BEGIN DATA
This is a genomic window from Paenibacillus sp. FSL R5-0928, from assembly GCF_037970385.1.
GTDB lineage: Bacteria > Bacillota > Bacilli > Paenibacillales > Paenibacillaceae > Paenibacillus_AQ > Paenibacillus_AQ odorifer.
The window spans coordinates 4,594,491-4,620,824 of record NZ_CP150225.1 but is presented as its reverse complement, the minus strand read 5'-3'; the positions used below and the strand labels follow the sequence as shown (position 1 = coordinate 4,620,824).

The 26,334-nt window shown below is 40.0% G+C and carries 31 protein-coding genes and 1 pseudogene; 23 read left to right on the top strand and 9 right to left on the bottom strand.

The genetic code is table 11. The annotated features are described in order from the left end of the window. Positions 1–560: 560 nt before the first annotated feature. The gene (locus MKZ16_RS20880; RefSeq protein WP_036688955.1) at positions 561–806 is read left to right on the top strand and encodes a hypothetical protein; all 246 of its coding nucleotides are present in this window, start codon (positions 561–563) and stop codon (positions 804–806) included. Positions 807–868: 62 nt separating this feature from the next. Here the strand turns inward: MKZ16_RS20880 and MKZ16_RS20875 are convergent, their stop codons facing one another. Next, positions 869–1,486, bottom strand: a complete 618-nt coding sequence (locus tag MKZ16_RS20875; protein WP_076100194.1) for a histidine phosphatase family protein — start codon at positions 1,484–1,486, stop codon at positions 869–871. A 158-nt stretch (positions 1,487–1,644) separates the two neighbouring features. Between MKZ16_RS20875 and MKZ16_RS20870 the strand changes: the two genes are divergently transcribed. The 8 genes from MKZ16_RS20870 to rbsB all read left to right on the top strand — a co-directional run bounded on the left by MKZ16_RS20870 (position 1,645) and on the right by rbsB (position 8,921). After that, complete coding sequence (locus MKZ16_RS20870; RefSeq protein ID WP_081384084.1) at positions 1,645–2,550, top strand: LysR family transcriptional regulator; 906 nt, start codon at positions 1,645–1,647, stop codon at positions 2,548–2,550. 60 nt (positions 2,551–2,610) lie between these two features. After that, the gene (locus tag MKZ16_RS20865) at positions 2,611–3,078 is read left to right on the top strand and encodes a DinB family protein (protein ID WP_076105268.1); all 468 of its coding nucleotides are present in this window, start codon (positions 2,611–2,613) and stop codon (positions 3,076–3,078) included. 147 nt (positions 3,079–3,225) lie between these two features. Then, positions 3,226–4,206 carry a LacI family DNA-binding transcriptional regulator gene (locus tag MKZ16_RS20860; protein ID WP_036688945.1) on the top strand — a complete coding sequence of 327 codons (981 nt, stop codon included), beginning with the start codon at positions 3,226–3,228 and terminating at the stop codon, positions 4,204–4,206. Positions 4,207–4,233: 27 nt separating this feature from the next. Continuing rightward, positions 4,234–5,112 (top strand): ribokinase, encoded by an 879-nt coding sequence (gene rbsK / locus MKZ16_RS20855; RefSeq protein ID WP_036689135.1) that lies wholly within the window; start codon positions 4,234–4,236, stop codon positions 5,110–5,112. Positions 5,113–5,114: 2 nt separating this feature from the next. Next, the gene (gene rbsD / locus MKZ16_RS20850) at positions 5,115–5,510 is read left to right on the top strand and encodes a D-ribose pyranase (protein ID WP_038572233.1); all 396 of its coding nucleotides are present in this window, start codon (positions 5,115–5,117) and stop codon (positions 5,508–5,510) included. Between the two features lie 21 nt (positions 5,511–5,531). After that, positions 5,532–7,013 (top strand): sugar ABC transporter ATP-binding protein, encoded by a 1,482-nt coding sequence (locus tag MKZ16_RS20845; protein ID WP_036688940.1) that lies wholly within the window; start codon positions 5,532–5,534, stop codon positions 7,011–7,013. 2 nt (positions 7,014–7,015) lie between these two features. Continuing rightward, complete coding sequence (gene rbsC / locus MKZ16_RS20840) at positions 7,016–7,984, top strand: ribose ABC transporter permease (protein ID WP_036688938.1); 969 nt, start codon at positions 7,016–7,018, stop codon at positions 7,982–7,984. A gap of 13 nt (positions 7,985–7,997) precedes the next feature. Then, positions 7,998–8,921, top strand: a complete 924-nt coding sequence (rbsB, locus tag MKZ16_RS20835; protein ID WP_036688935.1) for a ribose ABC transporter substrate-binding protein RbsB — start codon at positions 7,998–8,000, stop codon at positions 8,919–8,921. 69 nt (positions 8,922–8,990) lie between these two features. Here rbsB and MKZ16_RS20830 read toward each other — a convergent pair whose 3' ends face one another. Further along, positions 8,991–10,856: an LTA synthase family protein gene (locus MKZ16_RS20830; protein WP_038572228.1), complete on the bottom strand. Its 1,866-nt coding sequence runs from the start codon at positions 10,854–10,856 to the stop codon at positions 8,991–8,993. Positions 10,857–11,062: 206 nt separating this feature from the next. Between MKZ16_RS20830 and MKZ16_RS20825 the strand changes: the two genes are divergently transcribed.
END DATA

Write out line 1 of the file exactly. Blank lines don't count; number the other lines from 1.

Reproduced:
This is a genomic window from Paenibacillus sp. FSL R5-0928, from assembly GCF_037970385.1.